On either side of the reredos are carved two small kneeling figures: a mediaeval knight and a soldier of the Great War. The carved shield to the left has two keys and a sword (the arms of Winchester Diocese, in which St Barnabas was situated until 1927); the carved shield to the right, a red and gold chequered field and a black lion on a silver triangle, is part of the Cubitt arms.
Inset in the altar pavement is the badge of the Coldstream Guards and the inscription:
TO THE GLORY OF GOD AND IN PROUD AND GRATEFUL MEMORY OF HENRY ARCHIBALD CUBITT : CAPTAIN COLDSTREAM GUARDS : CHEVALIER LEGION D’HONNEUR : BORN JANUARY 3RD 1892 : KILLED IN ACTION SEPTEMBER 15TH 1916 :
THIS ALTAR AND REREDOS ARE ERECTED BY HIS PARENTS.
“THE LORD WILL GO BEFORE YOU AND THE GOD OF ISRAEL WILL BE YOUR REREWARD.” Isaiah LII 12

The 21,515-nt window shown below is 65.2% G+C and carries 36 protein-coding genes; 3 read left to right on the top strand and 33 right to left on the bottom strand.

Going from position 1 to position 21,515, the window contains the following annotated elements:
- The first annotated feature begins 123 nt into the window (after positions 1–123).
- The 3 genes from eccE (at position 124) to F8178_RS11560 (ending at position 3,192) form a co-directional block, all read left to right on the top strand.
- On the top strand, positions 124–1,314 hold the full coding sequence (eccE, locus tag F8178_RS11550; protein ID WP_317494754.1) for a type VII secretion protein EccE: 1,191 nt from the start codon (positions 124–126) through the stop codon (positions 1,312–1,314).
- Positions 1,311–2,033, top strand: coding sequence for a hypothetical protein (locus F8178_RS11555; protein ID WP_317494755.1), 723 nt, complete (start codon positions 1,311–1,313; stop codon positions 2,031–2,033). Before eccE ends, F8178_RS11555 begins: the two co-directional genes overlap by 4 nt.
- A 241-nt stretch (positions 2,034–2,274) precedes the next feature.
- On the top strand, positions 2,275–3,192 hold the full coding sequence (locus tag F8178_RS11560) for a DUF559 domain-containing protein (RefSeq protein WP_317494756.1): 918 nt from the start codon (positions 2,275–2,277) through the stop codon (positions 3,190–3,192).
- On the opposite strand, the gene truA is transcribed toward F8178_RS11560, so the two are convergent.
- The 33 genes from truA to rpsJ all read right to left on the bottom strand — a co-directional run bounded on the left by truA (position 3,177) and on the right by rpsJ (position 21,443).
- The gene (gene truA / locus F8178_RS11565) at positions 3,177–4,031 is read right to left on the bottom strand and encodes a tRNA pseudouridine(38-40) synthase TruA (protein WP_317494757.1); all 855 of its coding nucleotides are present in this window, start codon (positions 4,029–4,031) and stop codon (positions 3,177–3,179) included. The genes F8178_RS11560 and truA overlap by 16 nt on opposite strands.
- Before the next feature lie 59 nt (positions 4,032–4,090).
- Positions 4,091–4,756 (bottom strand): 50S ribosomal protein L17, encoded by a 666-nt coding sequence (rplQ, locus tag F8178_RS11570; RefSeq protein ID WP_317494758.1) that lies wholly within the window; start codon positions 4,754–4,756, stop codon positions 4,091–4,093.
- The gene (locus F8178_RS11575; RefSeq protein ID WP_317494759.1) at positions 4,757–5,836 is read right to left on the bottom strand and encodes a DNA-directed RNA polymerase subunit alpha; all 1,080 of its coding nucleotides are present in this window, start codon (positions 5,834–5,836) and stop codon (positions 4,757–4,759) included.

On either side of the reredos are bronze plaques commemorating Harry’s two younger brothers, each with his regimental badge. The second brother Alick’s plaque is accompanied by the badge of the 15th Hussars, and its inscription reads:
ALSO OF ALICK GEORGE CUBITT Lieut. XV Hussars :
KILLED IN BOURLON WOOD NOV. 24th 1917 AGED 23.
“THE LORD IS MY LIGHT AND MY SALVATION, WHOM SHALL I FEAR” Psalm 27 v. 1
The commemorative plaque of William Hugh, the third brother, is above the badge of the Royal Dragoons and his inscription reads:
ALSO OF WILLIAM HUGH CUBITT THE ROYAL DRAGOONS :
MORTALLY WOUNDED IN A CAVALRY CHARGE AT HAM ON MARCH 24th 1918 AGED 21
“THE LORD IS THE STRENGTH OF MY LIFE, OF WHOM THEN SHALL I BE AFRAID” Psalm 27 v 1
Part of Hugh’s regimental badge is one of Napoleon’s eagles because, at the Battle of Waterloo in 1815, Captain A.K.Clark of the 1st Royal Dragoons captured the Eagle standard of the French 105th Infantry Regiment, so it became the Dragoons’ badge. The Bible quotation on Hugh’s plaque is the second half of Verse 1, Psalm 27; the first half is inscribed on the adjacent plaque commemorating his older brother Alick George.